A record of the heart's movements taken with the roentgenkymograph.
An apparatus for recording the movements of the heart and great vessels or of the diaphragm on a single film. It consists of a lead sheet called the grid in which are cut horizontal or vertical slits, typically less than 1 mm wide, spaced 1–2 cm apart. During an x-ray exposure lasting as long as several cardiac or respiratory cycles, the grid or the film is moved vertically to record cardiac motion or horizontally for diaphragm motion.
An obsolete technique involving the recording of movements of the heart by means of the roentgenkymograph.
A person skilled in the diagnostic or therapeutic application of roentgen rays; a radiologist.
The study of roentgen rays in all their applications. Radiology is the preferred term in the context of medical imaging.
Measurement of an administered therapeutic or diagnostic dose and the penetrating power of x-rays. SYN: x-ray dosimetry.
Obsolete term for fluoroscope.
Obsolete term for fluoroscopy.
Obsolete term for radiotherapy.
Georges Henri, French physiologist, 1860–1946. See R. reflex.
Henri L., French physician, 1809–1891. See R. disease, R. murmur, bruit de R., maladie de R..
Oscar H., U.S. physician, 1857–1941. See R. sphygmomanometer.
Karl, Swiss embryologist and gynecologist, *1863. See R. stria.
See under index.
Karl Freiherr von, Austrian pathologist, 1804–1878. See R. disease, R. hernia, R.-Aschoff sinuses, under sinus, Mayer-R.-Küster-Hauser syndrome.
Relating to or described by Luigi Rolando.
Luigi, Italian anatomist, 1773–1831. See R. angle, R. area, R. cells, under cell, R. column, rolandic epilepsy, R. gelatinous substance, R. tubercle, fissure of R..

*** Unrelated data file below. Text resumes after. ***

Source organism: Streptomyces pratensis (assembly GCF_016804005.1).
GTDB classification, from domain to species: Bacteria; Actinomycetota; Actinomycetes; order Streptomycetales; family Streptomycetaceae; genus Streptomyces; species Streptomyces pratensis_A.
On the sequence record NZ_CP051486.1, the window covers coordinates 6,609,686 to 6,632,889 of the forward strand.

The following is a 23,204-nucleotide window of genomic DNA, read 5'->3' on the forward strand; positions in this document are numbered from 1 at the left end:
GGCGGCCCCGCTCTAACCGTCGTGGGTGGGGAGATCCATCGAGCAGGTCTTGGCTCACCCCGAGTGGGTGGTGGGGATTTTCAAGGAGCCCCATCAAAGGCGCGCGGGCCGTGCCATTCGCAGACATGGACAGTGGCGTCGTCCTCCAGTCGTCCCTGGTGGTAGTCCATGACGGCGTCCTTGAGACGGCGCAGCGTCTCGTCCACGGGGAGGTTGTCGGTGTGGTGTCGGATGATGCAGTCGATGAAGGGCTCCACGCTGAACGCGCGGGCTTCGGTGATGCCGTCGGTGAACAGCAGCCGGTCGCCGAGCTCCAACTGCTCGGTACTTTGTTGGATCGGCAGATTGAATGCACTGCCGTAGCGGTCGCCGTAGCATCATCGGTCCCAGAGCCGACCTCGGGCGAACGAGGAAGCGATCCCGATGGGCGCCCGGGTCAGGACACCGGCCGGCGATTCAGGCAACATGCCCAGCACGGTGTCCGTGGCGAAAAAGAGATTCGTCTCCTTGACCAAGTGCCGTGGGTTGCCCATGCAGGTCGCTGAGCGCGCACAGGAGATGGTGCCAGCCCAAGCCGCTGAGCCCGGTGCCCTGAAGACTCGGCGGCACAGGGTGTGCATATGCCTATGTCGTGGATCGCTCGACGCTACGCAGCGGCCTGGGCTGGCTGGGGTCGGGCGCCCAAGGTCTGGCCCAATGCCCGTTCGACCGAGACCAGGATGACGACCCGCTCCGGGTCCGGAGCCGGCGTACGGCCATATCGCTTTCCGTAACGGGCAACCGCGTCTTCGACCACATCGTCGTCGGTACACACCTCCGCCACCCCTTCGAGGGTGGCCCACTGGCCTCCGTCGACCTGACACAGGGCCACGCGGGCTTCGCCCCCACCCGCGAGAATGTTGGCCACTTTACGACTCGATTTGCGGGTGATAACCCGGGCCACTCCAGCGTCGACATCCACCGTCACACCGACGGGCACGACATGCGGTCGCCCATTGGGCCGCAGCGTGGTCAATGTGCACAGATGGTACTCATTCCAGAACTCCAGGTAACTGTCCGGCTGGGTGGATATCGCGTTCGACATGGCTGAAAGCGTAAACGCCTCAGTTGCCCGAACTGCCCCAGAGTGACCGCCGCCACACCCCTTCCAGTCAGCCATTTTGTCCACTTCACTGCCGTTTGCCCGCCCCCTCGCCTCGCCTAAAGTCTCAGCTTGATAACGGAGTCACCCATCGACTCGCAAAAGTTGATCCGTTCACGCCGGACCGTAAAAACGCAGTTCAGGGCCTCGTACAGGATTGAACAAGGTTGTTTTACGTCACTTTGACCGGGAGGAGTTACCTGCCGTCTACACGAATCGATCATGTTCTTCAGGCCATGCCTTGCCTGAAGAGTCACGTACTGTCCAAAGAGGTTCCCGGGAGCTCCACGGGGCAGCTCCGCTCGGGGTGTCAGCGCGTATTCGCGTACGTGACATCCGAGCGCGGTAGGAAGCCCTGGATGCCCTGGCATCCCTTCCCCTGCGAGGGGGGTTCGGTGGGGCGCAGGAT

The pattern of behavior that a person exhibits in relationship to significant persons in his or her life; it has its roots in childhood and is influenced by significant people with whom the person has or had primary relationships. [Fr.] complementary r. a r. in which the behavior pattern conforms with the expectations and demands of other people. gender r. the public presentation of gender identity; specifically, everything a person says and does that signals to others or to the self that one is male or female (or androgynous). See sex r., gender identity. noncomplementary r. a r. that does not conform with the expectations and demands of other people. sex r. specifically, the pattern of behavior and thought related to sex organs and procreation; but more generally, behavior and thought that is stereotypically classified as belonging to either one sex or the other. See gender r.. sick r. in medical sociology, the familially or culturally accepted behavior pattern or r. which one is permitted to exhibit during illness or disability, including sanctioned absence from school or work and a submissive, dependent relationship to family, health care personnel, and significant others.
A psychotherapeutic method used in psychodrama to understand and treat emotional conflicts through the enactment or reenactment of stressful interpersonal events. See psychodrama.
A more soluble and less irritating derivative of tetracycline; uses and effectiveness are similar to those of tetracycline, and it may be administered intravenously or intramuscularly, which makes it useful when oral administration of a tetracycline is impossible or impracticable.